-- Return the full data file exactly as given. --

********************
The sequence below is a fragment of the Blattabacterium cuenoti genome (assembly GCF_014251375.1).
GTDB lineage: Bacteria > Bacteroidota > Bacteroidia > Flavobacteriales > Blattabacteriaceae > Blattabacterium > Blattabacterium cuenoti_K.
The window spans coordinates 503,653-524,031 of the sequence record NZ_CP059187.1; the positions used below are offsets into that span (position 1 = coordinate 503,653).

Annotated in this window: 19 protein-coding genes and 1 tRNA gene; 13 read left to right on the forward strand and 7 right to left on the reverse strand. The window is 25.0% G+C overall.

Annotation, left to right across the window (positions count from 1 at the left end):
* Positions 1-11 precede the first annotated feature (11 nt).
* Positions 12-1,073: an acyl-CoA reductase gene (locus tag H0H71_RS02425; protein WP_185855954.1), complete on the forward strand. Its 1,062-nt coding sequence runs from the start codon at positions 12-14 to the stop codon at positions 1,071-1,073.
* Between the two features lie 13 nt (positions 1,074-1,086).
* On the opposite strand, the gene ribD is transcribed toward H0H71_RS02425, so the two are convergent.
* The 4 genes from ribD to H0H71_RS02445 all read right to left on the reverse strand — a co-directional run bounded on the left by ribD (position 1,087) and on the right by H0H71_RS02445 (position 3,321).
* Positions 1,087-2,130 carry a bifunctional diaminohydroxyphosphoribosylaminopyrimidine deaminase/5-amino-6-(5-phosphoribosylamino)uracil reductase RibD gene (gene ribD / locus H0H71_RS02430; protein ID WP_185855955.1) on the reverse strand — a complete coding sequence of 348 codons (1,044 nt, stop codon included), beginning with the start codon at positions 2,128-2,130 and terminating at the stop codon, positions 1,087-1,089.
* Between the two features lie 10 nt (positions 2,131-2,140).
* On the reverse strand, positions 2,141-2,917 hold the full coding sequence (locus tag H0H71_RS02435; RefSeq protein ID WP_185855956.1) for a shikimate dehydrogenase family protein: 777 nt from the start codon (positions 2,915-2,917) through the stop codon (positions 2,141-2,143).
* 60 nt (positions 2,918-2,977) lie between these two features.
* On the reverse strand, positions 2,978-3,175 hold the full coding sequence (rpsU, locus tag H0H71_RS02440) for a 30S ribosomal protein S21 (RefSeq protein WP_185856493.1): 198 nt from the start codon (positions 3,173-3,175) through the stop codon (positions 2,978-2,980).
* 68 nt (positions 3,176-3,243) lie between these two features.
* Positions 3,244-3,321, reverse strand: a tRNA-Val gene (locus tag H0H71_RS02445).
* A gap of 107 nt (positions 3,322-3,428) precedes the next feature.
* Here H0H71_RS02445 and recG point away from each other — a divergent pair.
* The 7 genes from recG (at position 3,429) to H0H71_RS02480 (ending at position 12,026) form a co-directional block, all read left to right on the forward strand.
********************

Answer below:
The sequence below is a fragment of the Blattabacterium cuenoti genome (assembly GCF_014251375.1).
GTDB lineage: Bacteria > Bacteroidota > Bacteroidia > Flavobacteriales > Blattabacteriaceae > Blattabacterium > Blattabacterium cuenoti_K.
The window spans coordinates 503,653-524,031 of the sequence record NZ_CP059187.1; the positions used below are offsets into that span (position 1 = coordinate 503,653).

Annotated in this window: 19 protein-coding genes and 1 tRNA gene; 13 read left to right on the forward strand and 7 right to left on the reverse strand. The window is 25.0% G+C overall.

Annotation, left to right across the window (positions count from 1 at the left end):
* Positions 1-11 precede the first annotated feature (11 nt).
* Positions 12-1,073: an acyl-CoA reductase gene (locus tag H0H71_RS02425; protein WP_185855954.1), complete on the forward strand. Its 1,062-nt coding sequence runs from the start codon at positions 12-14 to the stop codon at positions 1,071-1,073.
* Between the two features lie 13 nt (positions 1,074-1,086).
* On the opposite strand, the gene ribD is transcribed toward H0H71_RS02425, so the two are convergent.
* The 4 genes from ribD to H0H71_RS02445 all read right to left on the reverse strand — a co-directional run bounded on the left by ribD (position 1,087) and on the right by H0H71_RS02445 (position 3,321).
* Positions 1,087-2,130 carry a bifunctional diaminohydroxyphosphoribosylaminopyrimidine deaminase/5-amino-6-(5-phosphoribosylamino)uracil reductase RibD gene (gene ribD / locus H0H71_RS02430; protein ID WP_185855955.1) on the reverse strand — a complete coding sequence of 348 codons (1,044 nt, stop codon included), beginning with the start codon at positions 2,128-2,130 and terminating at the stop codon, positions 1,087-1,089.
* Between the two features lie 10 nt (positions 2,131-2,140).
* On the reverse strand, positions 2,141-2,917 hold the full coding sequence (locus tag H0H71_RS02435; RefSeq protein ID WP_185855956.1) for a shikimate dehydrogenase family protein: 777 nt from the start codon (positions 2,915-2,917) through the stop codon (positions 2,141-2,143).
* 60 nt (positions 2,918-2,977) lie between these two features.
* On the reverse strand, positions 2,978-3,175 hold the full coding sequence (rpsU, locus tag H0H71_RS02440) for a 30S ribosomal protein S21 (RefSeq protein WP_185856493.1): 198 nt from the start codon (positions 3,173-3,175) through the stop codon (positions 2,978-2,980).
* 68 nt (positions 3,176-3,243) lie between these two features.
* Positions 3,244-3,321, reverse strand: a tRNA-Val gene (locus tag H0H71_RS02445).
* A gap of 107 nt (positions 3,322-3,428) precedes the next feature.
* Here H0H71_RS02445 and recG point away from each other — a divergent pair.
* The 7 genes from recG (at position 3,429) to H0H71_RS02480 (ending at position 12,026) form a co-directional block, all read left to right on the forward strand.